I recently noted that the case - Masterpiece Cake Shop LLC vs. Colorado Civil Rights Commission - has made it to the Supreme Court. I was pretty incredulous.
I exclaimed out loud to my husband, "All this . about cake?"
Here are the facts. In July, 2012 Charlie Craig and David Mullins went to Masterpiece Cake shop and requested that its owner, Jack C. Phillips, design and create a cake for their wedding. Phillips declined to do so on the grounds that he does not create wedding cakes for same-sex weddings due to his religious beliefs. Phillips believes that decorating cakes is a form of religious art and that it would displease God to create cakes for same-sex marriages.
I've heard arguments for the baker stating that his first amendment rights are being violated. I've also heard arguments for the couple stating that their rights were violated according to the Public Accommodations Act. Both are compelling arguments.
Until you actually read the Public Accommodations Act.
So here it is: All persons shall be entitled to the full and equal enjoyment of the goods, services, facilities, privileges, advantages, and accommodations of any place of public accommodation, . without discrimination on the ground of race, color, religion or national origin.
Please take note. Sexual orientation is not included in the act. This law was written as a part of the Civil Rights legislation Act of 1964.
I am perplexed to see these laws being applied to the cake case. I think that I understand how the black struggle for rights has become the template of discrimination cases. I get that the "protected classes" of race, color, religion or national origin have been expanded to include gender and disability.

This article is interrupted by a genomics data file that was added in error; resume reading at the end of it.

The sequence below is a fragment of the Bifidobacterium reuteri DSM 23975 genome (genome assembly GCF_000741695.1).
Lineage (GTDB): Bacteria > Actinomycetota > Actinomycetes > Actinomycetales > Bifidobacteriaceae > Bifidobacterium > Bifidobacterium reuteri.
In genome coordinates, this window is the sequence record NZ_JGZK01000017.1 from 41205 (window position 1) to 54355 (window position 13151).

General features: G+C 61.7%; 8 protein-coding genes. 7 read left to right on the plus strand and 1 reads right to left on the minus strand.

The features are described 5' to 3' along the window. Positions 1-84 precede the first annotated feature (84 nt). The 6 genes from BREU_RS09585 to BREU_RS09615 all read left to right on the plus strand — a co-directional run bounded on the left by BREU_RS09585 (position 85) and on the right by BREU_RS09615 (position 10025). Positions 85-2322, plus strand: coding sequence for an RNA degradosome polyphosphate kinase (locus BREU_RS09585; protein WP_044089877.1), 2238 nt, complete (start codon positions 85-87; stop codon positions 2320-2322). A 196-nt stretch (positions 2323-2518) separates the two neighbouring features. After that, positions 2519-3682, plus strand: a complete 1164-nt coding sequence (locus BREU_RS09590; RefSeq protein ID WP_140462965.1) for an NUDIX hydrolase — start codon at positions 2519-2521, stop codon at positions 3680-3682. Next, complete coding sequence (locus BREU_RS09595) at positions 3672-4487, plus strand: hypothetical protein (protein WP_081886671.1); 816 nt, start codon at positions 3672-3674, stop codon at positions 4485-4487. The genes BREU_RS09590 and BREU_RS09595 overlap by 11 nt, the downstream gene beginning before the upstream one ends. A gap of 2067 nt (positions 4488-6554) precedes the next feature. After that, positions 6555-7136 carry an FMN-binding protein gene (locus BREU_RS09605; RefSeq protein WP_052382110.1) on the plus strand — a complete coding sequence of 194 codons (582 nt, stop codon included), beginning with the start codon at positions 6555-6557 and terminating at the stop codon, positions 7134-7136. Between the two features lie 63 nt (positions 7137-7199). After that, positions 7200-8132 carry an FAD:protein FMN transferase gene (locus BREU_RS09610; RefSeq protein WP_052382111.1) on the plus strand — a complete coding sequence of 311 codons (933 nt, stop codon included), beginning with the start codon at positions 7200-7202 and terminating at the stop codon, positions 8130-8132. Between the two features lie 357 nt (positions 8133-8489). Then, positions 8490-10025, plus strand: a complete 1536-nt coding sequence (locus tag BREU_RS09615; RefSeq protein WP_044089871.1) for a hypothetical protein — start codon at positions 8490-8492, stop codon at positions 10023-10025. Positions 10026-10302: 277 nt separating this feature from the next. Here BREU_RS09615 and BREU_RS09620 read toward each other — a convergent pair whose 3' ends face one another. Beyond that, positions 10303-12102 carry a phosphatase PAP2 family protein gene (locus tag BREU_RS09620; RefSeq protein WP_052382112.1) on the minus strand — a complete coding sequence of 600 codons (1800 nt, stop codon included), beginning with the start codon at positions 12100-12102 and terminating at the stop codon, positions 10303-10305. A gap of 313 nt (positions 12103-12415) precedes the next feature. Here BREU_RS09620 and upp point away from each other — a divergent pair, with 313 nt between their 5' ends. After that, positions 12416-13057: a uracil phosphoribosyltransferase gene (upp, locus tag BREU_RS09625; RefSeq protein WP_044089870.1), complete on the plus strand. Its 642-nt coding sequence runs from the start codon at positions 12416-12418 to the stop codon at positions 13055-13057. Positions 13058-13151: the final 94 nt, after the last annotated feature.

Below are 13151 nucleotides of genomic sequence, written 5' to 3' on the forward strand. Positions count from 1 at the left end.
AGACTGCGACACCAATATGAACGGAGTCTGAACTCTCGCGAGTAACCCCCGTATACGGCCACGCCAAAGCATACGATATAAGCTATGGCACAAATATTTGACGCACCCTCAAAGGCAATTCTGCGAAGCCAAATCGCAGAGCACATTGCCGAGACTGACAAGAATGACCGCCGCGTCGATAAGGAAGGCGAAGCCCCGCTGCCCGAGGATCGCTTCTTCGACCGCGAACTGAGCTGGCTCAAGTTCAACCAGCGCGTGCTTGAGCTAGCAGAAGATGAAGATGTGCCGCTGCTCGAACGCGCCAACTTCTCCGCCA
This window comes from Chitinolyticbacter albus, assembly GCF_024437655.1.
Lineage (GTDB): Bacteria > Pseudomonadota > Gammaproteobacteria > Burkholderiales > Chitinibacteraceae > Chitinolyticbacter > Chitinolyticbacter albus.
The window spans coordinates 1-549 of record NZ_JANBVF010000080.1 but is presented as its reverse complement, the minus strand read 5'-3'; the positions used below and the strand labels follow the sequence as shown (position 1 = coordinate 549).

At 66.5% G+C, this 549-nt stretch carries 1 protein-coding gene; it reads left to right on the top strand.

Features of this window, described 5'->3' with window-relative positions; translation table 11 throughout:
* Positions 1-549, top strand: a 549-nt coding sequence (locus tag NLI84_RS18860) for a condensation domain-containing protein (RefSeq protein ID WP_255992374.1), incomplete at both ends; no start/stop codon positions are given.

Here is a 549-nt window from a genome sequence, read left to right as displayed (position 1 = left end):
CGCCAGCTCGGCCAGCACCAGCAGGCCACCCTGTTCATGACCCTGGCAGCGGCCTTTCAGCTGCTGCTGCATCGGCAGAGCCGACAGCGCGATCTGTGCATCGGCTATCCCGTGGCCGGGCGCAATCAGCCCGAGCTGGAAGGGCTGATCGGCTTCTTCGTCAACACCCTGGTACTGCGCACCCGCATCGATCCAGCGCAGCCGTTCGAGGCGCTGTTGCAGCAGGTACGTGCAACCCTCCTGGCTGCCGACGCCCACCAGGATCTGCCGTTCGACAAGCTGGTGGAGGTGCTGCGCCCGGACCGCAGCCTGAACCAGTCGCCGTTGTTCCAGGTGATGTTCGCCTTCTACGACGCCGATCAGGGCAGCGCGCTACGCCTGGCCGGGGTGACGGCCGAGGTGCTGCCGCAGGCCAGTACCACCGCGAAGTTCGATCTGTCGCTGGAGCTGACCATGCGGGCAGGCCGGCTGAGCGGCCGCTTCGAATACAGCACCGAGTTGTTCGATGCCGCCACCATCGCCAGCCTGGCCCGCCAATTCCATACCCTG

I see discrimination as being two types. Number one - the irritation of slights/stereotyping discrimination. And number two - the life changing adverse consequences of virulent discrimination. Civil rights laws address the second type of discrimination.
For the black community the life changing adverse consequences of virulent discrimination included: being denied education, refused employment, rejected for housing, and being arrested, beaten or even killed for trying to access public accommodations. Citizenship was non-existent.
Women have had a similar loss of citizenship rights. I am sure that you remember the suffragette movement.
We take voting for granted, yet many disabled people are refused their voting rights on the grounds of being incompetent. This may be the new battlefield for civil rights.
My point is this, the LGBT community has not been denied citizenship rights. Anyone LGBT can vote without anyone questioning their right to do so. And sorry if this offends, but I can see that the LGBT community has not been threatened with arrest over accepting discrimination in public accommodation.
There is no parallel between the LGBT and other communities in the struggle for civil rights. For blacks, women and the disabled, our government supported virulent discrimination against these groups in every facet of our national lives. Change had to be forced.
And despite the civil rights legislation, the struggle against discrimination is hardly over. Some political leaders openly espouse discrimination. And the Civil Rights legislation has a deadline that looms over all of our heads.
I am not unsympathetic to the LGBT struggle. I have LGBT friends and family. I can see how being ostracized socially is painful. I know that the struggle in the workplace is real for many. I have heard that numbers for self harm is pretty off the chart in this community.
And as we address virulent discrimination to LGBT citizens (or any of our citizens) we must fight for fairness. If anyone attacks your right to vote, I will stand with you. Furthermore, I do not want anyone to discriminate against you in education, the workplace, housing or public accommodation.
But is cake the case that changes it all? I just don't see the day where retailers nationally will refuse to serve the LGBT community. I fail to understand the life-changing adverse result of not getting cake.
Find a case that seriously highlights virulent discrimination. Civil rights is serious. The application of civil rights law has to be about more than hurt feelings.
Rachel Stovall is a longtime community advocate and organizer. Also a fundraising, media and marketing consultant, Rachel is most known for singing with her dance band Phat Daddy and the Phat Horn Doctors.